25 Jan 5 Steps to Manage Your Cheeky Monkey Brain (and stop sabotaging your success and happiness)
Step 1 – What is your ‘Cheeky Monkey’ Brain:
Your ‘Cheeky Monkey’ Brain is made up of the limbic system and the brain stem. Its two agendas play a very large part in the way your ‘Cheeky Monkey’ brain reacts to the world around it. Because it is focused on survival and reward, it relies on feelings and impressions and can be either constructive or destructive. Your ‘Cheeky Monkey’ lives in a world of black and white. It is quick to form an impression on little, if any, evidence and usually won’t give way when it reaches a conclusion. It makes guesses and fills in detail by assumptions that are typically based on a hunch, paranoid feelings or defensive thoughts. The chances of your ‘Cheeky Monkey’ brain making the right interpretation of what is happening may not be very good, but sometimes the gut feeling it has is right.
It does not ‘think’ in the accepted sense of the word. Your ‘Cheeky Monkey’ brain is constantly vigilant to danger and so it tends to react negatively. As a result, it can over-react to situations and fuel them with high and intense emotions. Whenever it perceives something is wrong, it tends to start worrying about what might happen and then get things completely out of perspective. In turn, it can therefore, become very unreasonable and end up looking foolish. Your ‘Cheeky Monkey’ brain judges others quickly and without mercy. These judgements are not open to reasoning, so the ‘Cheeky Monkey’ is unlikely to be persuaded that it may be wrong.
Step 2 – Be aware of your ‘Cheeky Monkey’:
The second step to managing your ‘Cheeky Monkey’ and understanding how it may be sabotaging your success and happiness, is to be aware of its presence and how it is actually influencing your decisions and actions. Self-doubt is one of the biggest challenges we all must overcome in order to succeed and live a fulfilling and happy life.
In your life you will have many experiences, some good and some bad. Unfortunately, your ‘Cheeky Monkey’ tends to connect your experiences together, which then support your beliefs about yourself and others. Some of these beliefs can be negative and less than helpful. Regrettably, your ‘Cheeky Monkey’ is inclined to do a great deal of self-analysis. This can cause all sorts of problems as you go through life and it can often set you up for failure. This can happen in all sorts of circumstances; when you are looking for a new and exciting job or starting a new relationship.
Step 3: Self-preservation has its limits:
Your ‘Cheeky Monkey’ is primarily looking out for you, making sure you are safe physically and emotionally. But your ‘Cheeky Monkey’ over reacts, getting its response wrong and prevents you from taking risk based on its previous experience and how it associates that with any current ‘risk’. Your ‘Cheeky Monkey’ plays a key role in developing and carrying out your instinctive behaviours and emotions. It’s the part of your brain that reacts to the world around you reflectively and instantaneously, in real time and without thought. It’s involved in processing and remembering strong emotions such as fear. Your ‘Cheeky Monkey’ is your brain’s alarm system to aid your survival under threat. The problem is that this ‘alarm system’ is not always accurate, relevant or helpful. Imagine that you once had an embarrassing experience of standing up and speaking at a public event. Your ‘Cheeky Monkey’ will attempt to protect you by kicking into play the ‘fight or flight’ response. Your ‘Cheeky Monkey’ will remind you how stupid you were to attempt it before and encourage you to not do it again. It may become agitated and upset if you ignore its advice. But you can manage your ‘Cheeky Monkey’ and calm it down. The first step is to ‘acknowledge’ it.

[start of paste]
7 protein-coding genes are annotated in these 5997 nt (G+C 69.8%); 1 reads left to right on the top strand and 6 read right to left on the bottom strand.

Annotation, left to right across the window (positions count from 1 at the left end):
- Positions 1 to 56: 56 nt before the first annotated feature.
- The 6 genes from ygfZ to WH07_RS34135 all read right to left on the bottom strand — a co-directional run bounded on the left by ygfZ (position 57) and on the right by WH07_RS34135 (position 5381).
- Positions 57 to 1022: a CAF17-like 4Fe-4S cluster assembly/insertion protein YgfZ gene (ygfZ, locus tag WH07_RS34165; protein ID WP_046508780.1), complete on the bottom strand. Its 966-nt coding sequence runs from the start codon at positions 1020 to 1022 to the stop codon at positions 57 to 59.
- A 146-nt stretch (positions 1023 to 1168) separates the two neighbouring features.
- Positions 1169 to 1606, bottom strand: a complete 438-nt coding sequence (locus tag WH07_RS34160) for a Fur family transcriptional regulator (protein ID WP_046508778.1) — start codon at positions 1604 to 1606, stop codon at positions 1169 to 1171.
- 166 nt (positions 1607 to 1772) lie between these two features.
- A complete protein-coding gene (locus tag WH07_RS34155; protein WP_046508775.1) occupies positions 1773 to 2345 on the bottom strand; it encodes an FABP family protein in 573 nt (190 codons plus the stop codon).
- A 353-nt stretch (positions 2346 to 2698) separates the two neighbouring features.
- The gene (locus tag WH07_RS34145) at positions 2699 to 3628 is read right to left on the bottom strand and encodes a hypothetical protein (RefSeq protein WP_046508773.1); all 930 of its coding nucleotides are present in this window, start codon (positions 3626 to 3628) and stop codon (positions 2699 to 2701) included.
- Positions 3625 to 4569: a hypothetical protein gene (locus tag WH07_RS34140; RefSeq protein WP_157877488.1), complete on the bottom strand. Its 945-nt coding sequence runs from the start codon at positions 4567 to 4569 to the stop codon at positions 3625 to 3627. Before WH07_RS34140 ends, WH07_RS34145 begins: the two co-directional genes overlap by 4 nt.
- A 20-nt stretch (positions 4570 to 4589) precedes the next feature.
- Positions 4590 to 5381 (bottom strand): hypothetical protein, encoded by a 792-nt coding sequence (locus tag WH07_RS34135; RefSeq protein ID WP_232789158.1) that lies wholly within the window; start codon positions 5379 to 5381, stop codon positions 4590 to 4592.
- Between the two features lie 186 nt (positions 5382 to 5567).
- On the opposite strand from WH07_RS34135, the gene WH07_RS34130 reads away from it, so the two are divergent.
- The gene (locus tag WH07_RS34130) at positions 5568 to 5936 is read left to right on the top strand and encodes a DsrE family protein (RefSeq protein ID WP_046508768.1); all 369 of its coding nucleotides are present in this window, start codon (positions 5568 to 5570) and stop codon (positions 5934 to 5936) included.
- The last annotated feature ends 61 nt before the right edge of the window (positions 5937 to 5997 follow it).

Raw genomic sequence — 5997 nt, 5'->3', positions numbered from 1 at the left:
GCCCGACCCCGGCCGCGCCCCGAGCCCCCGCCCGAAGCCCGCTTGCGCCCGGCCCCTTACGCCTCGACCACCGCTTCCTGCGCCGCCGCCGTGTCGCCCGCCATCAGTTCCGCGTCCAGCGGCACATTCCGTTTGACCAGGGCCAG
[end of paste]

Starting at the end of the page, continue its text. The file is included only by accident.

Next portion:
Step 4: Acknowledge the feelings, allow expression:
It’s important to acknowledge your ‘Cheeky Monkey’ and let it have its say about the situation. If it is upset or agitated about something the first thing to do is release this emotion or opinion. You must allow your ‘Cheeky Monkey’ to express its emotions and have its say – no matter how irrational – before it will ‘listen’ to your opinion. Make sure you take as much time as needed to do this. It may take a couple of attempts. Once you have allowed the emotions and opinions to be expressed in a safe place (you don’t want to do this in a public place!) you can move on to managing your ‘Cheeky Monkey’.
Step 5: Cue logic:
Once your ‘Cheeky Monkey’ has had time to express its emotions and opinions you are in a much better position to deal with it in a more controlled way. If you have allowed it sufficient time to express its concerns it will be more willing to receive your opinions and information to address its fears and concerns. By using truth, facts and logic you can calm your ‘Cheeky Monkey’ down and reason with it.
Your ‘Cheeky Monkey’ will always be with you, looking out for you. It’s not good or bad it is just your own ‘Cheeky Monkey’. How you manage it takes a little practice, but it’s so worth the effort.
Good luck and enjoy the journey!
By Debbie Robinson